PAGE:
A glacier is ice, formed by layer upon layer of snow that begins to flow under its own weight. It may end on land, in which case it can form the headwaters of a river or (as in the dry valleys of Antarctica) simply sublime into very dry air. It begins, however, in an area that is glaciated, or covered with compacting snow. That area may be a small as a glacial cirque or as large as Antarctica.
Continental-scale glaciations today are limited to Antarctica and Greenland. But 18,000 years ago, much of North America to south of the Great Lakes and Eurasia into the Alps and Carpathians was covered by a solid sheet of ice. The Himalayan glaciation was also much more extensive than is the case today, and the Rockies were also covered with ice. In fact, all mountain glaciations were more extensive then, including the Brooks and Alaska Ranges in Alaska.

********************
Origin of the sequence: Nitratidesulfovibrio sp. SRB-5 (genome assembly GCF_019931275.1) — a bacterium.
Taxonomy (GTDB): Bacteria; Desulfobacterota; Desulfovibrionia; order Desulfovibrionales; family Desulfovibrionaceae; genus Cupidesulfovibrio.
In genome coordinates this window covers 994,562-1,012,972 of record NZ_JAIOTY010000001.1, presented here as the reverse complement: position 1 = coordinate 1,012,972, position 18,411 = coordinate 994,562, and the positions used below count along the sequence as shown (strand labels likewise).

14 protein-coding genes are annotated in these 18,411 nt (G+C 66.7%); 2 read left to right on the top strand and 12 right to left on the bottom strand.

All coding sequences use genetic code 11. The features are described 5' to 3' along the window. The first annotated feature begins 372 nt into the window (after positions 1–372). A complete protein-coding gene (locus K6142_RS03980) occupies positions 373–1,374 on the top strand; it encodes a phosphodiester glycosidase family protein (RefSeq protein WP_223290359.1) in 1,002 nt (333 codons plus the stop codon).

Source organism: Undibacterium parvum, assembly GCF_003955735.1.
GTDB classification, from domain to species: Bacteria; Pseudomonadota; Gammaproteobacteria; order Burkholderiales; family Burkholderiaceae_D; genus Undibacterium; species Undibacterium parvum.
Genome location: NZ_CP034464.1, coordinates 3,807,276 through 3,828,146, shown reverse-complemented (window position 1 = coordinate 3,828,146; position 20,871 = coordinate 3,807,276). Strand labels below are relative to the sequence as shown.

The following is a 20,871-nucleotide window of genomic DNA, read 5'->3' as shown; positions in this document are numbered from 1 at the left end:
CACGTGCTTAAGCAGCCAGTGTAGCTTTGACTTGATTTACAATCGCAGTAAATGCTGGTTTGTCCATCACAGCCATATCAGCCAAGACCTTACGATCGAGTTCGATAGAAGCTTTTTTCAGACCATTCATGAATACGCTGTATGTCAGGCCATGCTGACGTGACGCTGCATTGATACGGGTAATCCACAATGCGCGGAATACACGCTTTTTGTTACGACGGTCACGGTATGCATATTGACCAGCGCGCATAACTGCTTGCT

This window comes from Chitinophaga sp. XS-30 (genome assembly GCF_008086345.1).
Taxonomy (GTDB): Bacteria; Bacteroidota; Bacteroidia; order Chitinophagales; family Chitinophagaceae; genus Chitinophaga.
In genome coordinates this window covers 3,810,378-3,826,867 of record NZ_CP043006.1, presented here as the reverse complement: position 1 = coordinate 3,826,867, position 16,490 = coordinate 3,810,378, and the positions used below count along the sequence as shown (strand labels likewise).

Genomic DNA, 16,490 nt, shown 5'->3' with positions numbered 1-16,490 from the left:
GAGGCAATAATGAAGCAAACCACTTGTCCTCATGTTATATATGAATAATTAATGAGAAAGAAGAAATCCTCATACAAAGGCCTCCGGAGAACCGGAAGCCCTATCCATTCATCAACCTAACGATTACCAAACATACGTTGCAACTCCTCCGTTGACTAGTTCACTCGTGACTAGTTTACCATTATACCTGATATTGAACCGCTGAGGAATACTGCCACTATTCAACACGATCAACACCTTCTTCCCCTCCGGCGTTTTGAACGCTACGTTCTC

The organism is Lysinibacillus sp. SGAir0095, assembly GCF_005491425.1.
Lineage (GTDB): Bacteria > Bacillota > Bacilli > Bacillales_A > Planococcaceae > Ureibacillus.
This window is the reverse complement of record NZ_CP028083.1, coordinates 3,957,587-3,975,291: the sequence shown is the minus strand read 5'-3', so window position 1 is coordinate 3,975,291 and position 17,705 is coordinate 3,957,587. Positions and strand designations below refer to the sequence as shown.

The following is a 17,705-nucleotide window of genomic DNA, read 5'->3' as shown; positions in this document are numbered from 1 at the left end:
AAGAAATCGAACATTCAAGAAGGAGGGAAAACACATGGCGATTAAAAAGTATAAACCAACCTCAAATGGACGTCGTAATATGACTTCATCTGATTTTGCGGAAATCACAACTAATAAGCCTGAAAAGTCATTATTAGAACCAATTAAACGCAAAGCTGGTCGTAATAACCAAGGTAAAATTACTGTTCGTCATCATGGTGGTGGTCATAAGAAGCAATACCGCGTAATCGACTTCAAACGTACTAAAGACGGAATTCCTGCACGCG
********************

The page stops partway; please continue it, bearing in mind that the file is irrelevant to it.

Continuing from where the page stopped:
Interestingly, while New York State, the Great Lakes, and northern Europe were covered with mile-thick ice, interior Alaska and large parts of northern Asia remained ice free, a cold steppe that supported mammoths, long-horned bison, and horses. The Bering Sea was mostly land, due to lower sea level, and many scientists believe that the first inhabitants of North America moved from Siberia to Alaska with no idea that they were entering a new continent. But there is no evidence that there has ever been glaciation where I live, in Interior Alaska. It was and is too dry. Only the frozen bones of long-extinct animals preserved in permafrost are left to tell the tale.